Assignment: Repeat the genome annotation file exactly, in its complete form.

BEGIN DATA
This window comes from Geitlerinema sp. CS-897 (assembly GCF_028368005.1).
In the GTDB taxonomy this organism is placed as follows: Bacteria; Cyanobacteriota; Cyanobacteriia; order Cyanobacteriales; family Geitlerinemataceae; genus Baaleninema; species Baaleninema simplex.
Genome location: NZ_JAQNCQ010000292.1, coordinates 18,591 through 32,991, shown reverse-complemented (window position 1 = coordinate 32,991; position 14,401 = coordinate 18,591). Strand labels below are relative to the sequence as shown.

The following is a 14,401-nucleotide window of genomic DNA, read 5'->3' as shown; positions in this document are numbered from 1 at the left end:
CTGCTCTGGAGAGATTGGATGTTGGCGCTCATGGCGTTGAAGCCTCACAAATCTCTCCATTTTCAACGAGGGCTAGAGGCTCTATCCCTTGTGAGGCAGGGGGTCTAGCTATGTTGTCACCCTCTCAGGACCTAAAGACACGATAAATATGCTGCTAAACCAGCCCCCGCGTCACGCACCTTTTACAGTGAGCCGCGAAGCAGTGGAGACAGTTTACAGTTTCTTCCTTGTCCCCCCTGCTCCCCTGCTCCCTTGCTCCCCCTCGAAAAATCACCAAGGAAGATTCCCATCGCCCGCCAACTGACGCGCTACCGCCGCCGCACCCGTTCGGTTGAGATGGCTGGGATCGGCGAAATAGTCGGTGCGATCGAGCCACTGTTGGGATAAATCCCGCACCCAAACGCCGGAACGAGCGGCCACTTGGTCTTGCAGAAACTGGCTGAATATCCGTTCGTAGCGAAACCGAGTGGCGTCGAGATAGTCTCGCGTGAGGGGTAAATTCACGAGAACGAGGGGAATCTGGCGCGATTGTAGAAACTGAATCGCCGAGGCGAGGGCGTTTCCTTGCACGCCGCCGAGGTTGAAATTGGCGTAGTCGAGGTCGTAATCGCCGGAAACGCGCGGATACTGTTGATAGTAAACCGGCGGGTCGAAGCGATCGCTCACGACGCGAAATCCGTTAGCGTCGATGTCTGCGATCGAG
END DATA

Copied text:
This window comes from Geitlerinema sp. CS-897 (assembly GCF_028368005.1).
In the GTDB taxonomy this organism is placed as follows: Bacteria; Cyanobacteriota; Cyanobacteriia; order Cyanobacteriales; family Geitlerinemataceae; genus Baaleninema; species Baaleninema simplex.
Genome location: NZ_JAQNCQ010000292.1, coordinates 18,591 through 32,991, shown reverse-complemented (window position 1 = coordinate 32,991; position 14,401 = coordinate 18,591). Strand labels below are relative to the sequence as shown.

The following is a 14,401-nucleotide window of genomic DNA, read 5'->3' as shown; positions in this document are numbered from 1 at the left end:
CTGCTCTGGAGAGATTGGATGTTGGCGCTCATGGCGTTGAAGCCTCACAAATCTCTCCATTTTCAACGAGGGCTAGAGGCTCTATCCCTTGTGAGGCAGGGGGTCTAGCTATGTTGTCACCCTCTCAGGACCTAAAGACACGATAAATATGCTGCTAAACCAGCCCCCGCGTCACGCACCTTTTACAGTGAGCCGCGAAGCAGTGGAGACAGTTTACAGTTTCTTCCTTGTCCCCCCTGCTCCCCTGCTCCCTTGCTCCCCCTCGAAAAATCACCAAGGAAGATTCCCATCGCCCGCCAACTGACGCGCTACCGCCGCCGCACCCGTTCGGTTGAGATGGCTGGGATCGGCGAAATAGTCGGTGCGATCGAGCCACTGTTGGGATAAATCCCGCACCCAAACGCCGGAACGAGCGGCCACTTGGTCTTGCAGAAACTGGCTGAATATCCGTTCGTAGCGAAACCGAGTGGCGTCGAGATAGTCTCGCGTGAGGGGTAAATTCACGAGAACGAGGGGAATCTGGCGCGATTGTAGAAACTGAATCGCCGAGGCGAGGGCGTTTCCTTGCACGCCGCCGAGGTTGAAATTGGCGTAGTCGAGGTCGTAATCGCCGGAAACGCGCGGATACTGTTGATAGTAAACCGGCGGGTCGAAGCGATCGCTCACGACGCGAAATCCGTTAGCGTCGATGTCTGCGATCGAG